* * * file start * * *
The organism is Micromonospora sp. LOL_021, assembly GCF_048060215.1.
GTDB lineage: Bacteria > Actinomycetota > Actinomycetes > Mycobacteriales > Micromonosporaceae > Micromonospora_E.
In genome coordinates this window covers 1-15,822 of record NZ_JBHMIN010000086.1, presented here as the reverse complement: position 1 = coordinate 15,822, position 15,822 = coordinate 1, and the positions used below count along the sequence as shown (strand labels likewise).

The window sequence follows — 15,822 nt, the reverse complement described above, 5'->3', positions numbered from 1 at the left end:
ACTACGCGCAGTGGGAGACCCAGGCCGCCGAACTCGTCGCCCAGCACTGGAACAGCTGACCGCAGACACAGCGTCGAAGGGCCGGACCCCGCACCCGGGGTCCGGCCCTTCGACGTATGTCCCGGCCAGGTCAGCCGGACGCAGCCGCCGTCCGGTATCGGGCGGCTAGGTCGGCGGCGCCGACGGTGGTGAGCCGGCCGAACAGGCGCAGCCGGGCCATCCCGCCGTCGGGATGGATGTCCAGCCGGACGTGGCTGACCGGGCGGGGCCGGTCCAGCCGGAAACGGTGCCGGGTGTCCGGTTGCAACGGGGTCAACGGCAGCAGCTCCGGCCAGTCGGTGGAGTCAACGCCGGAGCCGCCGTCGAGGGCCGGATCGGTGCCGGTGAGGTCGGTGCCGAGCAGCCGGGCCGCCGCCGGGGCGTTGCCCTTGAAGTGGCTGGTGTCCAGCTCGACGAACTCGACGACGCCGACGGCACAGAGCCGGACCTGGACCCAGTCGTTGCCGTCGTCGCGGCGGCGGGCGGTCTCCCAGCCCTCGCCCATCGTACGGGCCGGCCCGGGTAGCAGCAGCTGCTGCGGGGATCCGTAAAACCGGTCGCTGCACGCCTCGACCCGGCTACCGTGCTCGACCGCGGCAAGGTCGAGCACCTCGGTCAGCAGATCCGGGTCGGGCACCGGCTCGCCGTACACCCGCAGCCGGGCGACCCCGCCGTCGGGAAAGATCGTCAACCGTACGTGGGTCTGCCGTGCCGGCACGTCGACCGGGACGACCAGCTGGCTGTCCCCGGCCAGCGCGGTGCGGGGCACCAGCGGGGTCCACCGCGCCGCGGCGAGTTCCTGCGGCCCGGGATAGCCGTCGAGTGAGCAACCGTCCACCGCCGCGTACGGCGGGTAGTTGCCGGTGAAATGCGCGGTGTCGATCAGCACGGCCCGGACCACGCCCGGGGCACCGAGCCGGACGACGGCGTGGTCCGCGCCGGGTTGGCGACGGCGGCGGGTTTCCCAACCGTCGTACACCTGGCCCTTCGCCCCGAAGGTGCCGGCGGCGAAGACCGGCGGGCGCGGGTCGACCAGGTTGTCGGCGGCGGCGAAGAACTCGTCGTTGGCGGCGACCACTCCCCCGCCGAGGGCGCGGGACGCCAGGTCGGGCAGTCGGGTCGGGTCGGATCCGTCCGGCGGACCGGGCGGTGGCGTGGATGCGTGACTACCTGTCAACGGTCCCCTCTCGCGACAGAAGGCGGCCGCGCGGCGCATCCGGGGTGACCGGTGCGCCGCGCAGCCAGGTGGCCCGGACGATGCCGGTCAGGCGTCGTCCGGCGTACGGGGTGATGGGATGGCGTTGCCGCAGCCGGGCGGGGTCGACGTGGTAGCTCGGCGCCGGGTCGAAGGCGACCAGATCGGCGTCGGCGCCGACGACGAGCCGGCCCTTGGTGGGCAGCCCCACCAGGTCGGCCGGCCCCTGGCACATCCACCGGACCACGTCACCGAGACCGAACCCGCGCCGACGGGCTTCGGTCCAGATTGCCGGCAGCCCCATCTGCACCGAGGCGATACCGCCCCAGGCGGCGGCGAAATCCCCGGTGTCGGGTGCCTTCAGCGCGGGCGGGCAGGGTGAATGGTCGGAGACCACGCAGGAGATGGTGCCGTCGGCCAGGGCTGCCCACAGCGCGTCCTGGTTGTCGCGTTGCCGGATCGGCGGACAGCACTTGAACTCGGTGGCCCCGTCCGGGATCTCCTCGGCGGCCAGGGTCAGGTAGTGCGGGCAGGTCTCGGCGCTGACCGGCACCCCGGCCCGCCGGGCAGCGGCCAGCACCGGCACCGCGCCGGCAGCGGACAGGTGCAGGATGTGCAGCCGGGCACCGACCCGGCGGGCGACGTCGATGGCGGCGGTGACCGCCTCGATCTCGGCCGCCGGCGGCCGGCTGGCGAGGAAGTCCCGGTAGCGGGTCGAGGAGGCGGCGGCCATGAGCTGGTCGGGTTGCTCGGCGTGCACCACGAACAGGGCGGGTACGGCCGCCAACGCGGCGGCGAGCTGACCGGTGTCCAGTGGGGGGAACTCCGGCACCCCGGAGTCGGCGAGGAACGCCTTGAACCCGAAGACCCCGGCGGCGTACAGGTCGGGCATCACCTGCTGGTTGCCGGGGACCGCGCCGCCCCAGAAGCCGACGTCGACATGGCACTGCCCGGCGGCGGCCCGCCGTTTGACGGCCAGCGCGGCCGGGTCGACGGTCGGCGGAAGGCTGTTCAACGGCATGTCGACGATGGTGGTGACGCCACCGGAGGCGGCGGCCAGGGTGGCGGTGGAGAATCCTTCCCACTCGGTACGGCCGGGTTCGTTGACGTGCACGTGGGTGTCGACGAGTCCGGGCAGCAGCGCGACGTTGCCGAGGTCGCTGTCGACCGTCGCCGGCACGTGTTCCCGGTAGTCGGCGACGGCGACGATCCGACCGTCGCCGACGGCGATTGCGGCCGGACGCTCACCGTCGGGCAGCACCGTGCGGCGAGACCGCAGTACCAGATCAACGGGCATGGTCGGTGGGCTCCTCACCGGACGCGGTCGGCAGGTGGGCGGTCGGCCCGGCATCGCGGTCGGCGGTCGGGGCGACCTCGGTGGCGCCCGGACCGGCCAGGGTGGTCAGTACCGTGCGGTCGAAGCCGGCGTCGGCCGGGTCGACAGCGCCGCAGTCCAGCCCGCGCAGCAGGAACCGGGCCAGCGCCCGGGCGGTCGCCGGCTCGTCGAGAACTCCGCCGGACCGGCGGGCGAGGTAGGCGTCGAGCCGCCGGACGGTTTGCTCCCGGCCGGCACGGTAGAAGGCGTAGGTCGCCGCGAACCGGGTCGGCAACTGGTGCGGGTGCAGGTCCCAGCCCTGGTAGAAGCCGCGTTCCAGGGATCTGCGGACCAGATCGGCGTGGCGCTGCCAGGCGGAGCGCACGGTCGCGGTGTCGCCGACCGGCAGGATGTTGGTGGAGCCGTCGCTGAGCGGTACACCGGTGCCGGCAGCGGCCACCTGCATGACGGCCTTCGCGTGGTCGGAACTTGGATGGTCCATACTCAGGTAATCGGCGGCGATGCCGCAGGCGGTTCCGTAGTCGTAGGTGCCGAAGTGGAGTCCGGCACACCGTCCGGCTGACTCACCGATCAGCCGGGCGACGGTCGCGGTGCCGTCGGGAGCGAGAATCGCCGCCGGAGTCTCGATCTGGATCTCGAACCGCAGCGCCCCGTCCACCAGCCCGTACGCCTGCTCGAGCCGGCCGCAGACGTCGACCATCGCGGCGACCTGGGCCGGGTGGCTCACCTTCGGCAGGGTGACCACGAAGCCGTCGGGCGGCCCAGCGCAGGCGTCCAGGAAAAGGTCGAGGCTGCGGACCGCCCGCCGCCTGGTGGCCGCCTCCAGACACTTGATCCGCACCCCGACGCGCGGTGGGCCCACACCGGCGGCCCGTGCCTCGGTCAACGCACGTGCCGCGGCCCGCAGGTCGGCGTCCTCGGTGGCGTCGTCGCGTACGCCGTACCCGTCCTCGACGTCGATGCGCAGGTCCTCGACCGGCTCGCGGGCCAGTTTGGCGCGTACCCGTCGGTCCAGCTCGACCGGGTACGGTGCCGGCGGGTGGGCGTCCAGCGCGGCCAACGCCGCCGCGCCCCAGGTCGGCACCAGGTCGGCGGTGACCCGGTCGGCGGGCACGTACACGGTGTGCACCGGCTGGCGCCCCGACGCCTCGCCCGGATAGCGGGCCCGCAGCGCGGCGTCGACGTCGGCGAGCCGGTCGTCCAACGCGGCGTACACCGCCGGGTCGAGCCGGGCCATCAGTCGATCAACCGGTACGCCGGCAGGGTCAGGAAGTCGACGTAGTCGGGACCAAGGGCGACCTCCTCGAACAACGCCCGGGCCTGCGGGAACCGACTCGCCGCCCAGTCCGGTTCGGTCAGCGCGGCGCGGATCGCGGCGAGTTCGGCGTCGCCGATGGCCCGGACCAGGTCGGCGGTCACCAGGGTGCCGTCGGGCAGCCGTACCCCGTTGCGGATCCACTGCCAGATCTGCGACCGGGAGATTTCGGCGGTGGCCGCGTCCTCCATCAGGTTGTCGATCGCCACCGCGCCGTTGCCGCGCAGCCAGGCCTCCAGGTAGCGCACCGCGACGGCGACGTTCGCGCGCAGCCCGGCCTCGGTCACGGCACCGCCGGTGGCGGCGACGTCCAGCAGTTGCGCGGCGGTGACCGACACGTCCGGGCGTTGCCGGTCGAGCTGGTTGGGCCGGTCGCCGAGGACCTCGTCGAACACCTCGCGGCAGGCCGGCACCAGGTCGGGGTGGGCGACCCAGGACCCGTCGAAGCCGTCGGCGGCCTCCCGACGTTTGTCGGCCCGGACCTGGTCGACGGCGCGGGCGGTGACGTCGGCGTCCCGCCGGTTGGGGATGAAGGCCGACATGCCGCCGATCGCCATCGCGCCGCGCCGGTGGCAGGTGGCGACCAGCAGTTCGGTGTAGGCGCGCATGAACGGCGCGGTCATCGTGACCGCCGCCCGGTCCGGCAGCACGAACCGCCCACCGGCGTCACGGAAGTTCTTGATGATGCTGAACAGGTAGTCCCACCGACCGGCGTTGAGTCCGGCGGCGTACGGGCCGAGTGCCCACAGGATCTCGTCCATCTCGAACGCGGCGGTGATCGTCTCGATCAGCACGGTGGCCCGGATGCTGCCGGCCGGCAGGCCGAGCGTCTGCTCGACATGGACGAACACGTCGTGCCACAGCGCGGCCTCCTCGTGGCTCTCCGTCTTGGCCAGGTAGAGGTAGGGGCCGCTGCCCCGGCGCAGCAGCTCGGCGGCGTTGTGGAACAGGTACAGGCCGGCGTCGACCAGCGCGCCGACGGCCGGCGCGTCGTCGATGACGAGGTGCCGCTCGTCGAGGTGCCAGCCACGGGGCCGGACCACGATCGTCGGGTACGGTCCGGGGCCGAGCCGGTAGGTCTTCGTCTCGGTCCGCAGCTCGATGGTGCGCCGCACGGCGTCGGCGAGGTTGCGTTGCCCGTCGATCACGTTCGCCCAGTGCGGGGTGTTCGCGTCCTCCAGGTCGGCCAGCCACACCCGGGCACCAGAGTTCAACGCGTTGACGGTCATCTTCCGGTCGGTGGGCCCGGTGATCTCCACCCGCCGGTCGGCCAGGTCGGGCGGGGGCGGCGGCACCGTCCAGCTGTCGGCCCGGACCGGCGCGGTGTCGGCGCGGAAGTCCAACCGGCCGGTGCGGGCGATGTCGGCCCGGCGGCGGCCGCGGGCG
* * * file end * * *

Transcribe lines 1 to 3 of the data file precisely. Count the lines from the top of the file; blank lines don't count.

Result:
The organism is Micromonospora sp. LOL_021, assembly GCF_048060215.1.
GTDB lineage: Bacteria > Actinomycetota > Actinomycetes > Mycobacteriales > Micromonosporaceae > Micromonospora_E.
In genome coordinates this window covers 1-15,822 of record NZ_JBHMIN010000086.1, presented here as the reverse complement: position 1 = coordinate 15,822, position 15,822 = coordinate 1, and the positions used below count along the sequence as shown (strand labels likewise).